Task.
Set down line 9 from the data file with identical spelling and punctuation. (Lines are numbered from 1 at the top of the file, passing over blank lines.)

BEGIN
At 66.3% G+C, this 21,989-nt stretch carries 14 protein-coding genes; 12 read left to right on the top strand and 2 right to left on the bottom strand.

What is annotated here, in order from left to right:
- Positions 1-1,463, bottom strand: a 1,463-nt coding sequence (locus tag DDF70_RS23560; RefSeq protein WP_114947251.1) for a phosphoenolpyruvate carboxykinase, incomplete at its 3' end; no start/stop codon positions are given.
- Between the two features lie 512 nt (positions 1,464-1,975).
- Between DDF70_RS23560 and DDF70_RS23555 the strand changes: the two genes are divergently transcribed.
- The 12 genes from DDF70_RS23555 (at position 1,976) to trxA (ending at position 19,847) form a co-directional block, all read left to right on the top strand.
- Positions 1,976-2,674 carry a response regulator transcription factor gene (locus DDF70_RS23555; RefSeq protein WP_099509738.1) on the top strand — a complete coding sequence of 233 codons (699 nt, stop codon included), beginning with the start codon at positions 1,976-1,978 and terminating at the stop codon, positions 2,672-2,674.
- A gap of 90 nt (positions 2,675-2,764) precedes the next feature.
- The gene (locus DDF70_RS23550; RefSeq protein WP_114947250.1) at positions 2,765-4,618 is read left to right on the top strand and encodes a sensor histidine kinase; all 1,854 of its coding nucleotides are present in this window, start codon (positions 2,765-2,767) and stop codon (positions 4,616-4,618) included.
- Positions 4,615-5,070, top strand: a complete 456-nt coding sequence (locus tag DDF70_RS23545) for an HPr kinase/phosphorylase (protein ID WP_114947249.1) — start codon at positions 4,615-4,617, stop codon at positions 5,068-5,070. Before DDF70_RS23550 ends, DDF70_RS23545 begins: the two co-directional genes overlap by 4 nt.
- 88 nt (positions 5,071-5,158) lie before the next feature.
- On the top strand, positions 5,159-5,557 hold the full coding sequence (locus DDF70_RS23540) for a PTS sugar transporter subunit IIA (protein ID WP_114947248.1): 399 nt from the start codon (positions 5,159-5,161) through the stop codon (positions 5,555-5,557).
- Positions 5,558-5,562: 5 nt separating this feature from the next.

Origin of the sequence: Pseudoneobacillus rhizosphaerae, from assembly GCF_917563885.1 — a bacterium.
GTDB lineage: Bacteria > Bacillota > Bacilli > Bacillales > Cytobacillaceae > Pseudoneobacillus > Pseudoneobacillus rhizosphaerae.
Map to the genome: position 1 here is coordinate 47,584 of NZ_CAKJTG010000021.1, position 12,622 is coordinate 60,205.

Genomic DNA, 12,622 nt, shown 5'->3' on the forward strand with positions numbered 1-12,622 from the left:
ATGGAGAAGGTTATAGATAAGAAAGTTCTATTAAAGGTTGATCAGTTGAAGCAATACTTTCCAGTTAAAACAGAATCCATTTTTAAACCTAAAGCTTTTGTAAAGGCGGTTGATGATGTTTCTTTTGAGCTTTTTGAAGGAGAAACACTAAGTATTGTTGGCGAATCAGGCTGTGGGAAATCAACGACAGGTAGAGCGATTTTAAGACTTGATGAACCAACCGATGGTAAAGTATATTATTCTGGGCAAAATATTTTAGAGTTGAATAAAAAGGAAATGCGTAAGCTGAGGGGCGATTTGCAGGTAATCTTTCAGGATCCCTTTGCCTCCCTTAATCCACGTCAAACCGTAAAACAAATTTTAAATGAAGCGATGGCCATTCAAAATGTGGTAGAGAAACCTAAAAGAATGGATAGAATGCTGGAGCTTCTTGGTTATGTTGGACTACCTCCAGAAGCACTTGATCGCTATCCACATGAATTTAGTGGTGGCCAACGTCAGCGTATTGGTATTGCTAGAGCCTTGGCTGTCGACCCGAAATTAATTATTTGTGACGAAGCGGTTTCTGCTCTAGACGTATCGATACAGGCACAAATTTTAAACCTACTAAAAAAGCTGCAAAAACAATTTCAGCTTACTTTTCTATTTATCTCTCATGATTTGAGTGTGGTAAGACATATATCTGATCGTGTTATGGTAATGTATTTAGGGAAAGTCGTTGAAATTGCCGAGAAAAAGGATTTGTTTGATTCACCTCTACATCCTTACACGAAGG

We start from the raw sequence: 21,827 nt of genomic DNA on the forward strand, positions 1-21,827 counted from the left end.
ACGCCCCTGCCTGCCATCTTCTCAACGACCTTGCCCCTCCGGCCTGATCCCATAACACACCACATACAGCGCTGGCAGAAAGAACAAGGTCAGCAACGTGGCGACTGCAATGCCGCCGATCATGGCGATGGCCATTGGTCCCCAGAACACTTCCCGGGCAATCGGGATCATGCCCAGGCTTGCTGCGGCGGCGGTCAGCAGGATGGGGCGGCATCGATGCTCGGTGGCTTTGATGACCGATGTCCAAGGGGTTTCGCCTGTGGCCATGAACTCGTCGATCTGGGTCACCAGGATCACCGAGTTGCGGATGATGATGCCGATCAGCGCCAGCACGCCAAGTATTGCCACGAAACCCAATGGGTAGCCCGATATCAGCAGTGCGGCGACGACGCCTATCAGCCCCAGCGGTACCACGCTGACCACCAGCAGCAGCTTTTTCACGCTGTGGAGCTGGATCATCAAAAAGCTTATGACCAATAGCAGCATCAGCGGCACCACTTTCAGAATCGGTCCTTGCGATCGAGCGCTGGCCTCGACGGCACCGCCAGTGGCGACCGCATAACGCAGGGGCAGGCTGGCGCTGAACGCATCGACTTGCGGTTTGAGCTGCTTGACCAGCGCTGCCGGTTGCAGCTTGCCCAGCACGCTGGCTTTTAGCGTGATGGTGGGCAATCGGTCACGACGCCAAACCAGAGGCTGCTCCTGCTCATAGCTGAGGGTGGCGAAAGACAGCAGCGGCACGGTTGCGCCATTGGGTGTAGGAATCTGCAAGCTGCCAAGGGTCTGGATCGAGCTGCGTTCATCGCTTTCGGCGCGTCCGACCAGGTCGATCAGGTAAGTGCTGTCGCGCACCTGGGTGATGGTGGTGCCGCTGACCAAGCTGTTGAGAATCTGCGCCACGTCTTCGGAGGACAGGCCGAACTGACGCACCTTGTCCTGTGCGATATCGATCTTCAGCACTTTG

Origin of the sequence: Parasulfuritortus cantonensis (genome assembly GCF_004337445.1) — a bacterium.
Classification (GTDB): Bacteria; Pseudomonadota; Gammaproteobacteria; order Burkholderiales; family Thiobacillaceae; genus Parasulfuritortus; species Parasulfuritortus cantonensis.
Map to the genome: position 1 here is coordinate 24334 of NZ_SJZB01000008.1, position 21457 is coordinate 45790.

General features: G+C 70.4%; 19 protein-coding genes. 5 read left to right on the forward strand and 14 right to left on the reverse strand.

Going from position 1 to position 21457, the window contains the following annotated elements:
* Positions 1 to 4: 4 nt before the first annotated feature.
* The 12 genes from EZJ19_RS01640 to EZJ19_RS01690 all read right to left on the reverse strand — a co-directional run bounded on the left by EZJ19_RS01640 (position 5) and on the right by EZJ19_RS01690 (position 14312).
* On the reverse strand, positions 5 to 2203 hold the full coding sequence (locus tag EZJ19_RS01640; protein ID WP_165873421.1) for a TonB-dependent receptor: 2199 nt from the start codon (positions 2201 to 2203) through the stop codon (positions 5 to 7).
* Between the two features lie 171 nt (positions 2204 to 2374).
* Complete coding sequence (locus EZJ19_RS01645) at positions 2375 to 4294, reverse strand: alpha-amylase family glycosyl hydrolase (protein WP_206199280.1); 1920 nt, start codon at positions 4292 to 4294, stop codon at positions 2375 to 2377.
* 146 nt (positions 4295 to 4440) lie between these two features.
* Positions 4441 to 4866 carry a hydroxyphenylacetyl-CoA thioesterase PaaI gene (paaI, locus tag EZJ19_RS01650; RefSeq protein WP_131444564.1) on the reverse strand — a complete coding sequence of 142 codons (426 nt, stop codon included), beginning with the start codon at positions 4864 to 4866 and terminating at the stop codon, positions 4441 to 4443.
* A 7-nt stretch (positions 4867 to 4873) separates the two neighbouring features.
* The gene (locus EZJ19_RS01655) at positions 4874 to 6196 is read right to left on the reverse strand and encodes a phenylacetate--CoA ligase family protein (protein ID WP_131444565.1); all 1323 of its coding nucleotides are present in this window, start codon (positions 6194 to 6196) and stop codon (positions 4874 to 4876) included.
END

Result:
- The gene (locus DDF70_RS23550; RefSeq protein WP_114947250.1) at positions 2,765-4,618 is read left to right on the top strand and encodes a sensor histidine kinase; all 1,854 of its coding nucleotides are present in this window, start codon (positions 2,765-2,767) and stop codon (positions 4,616-4,618) included.